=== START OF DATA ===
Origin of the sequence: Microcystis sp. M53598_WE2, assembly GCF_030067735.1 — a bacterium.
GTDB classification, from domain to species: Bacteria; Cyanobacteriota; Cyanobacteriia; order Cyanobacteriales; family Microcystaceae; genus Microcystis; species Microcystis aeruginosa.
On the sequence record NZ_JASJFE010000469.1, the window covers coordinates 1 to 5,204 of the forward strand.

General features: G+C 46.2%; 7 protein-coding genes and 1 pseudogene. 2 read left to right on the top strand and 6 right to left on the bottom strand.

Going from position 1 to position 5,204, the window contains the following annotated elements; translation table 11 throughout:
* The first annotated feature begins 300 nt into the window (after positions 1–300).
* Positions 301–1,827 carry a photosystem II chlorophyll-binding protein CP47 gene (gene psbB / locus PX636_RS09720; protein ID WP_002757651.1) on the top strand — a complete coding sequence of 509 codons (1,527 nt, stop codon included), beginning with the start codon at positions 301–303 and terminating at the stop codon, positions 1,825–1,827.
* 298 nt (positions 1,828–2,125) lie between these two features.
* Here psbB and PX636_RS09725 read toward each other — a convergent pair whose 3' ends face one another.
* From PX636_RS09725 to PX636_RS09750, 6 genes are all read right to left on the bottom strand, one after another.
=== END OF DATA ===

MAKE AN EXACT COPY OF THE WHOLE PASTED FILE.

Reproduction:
Origin of the sequence: Microcystis sp. M53598_WE2, assembly GCF_030067735.1 — a bacterium.
GTDB classification, from domain to species: Bacteria; Cyanobacteriota; Cyanobacteriia; order Cyanobacteriales; family Microcystaceae; genus Microcystis; species Microcystis aeruginosa.
On the sequence record NZ_JASJFE010000469.1, the window covers coordinates 1 to 5,204 of the forward strand.

General features: G+C 46.2%; 7 protein-coding genes and 1 pseudogene. 2 read left to right on the top strand and 6 right to left on the bottom strand.

Going from position 1 to position 5,204, the window contains the following annotated elements; translation table 11 throughout:
* The first annotated feature begins 300 nt into the window (after positions 1–300).
* Positions 301–1,827 carry a photosystem II chlorophyll-binding protein CP47 gene (gene psbB / locus PX636_RS09720; protein ID WP_002757651.1) on the top strand — a complete coding sequence of 509 codons (1,527 nt, stop codon included), beginning with the start codon at positions 301–303 and terminating at the stop codon, positions 1,825–1,827.
* 298 nt (positions 1,828–2,125) lie between these two features.
* Here psbB and PX636_RS09725 read toward each other — a convergent pair whose 3' ends face one another.
* From PX636_RS09725 to PX636_RS09750, 6 genes are all read right to left on the bottom strand, one after another.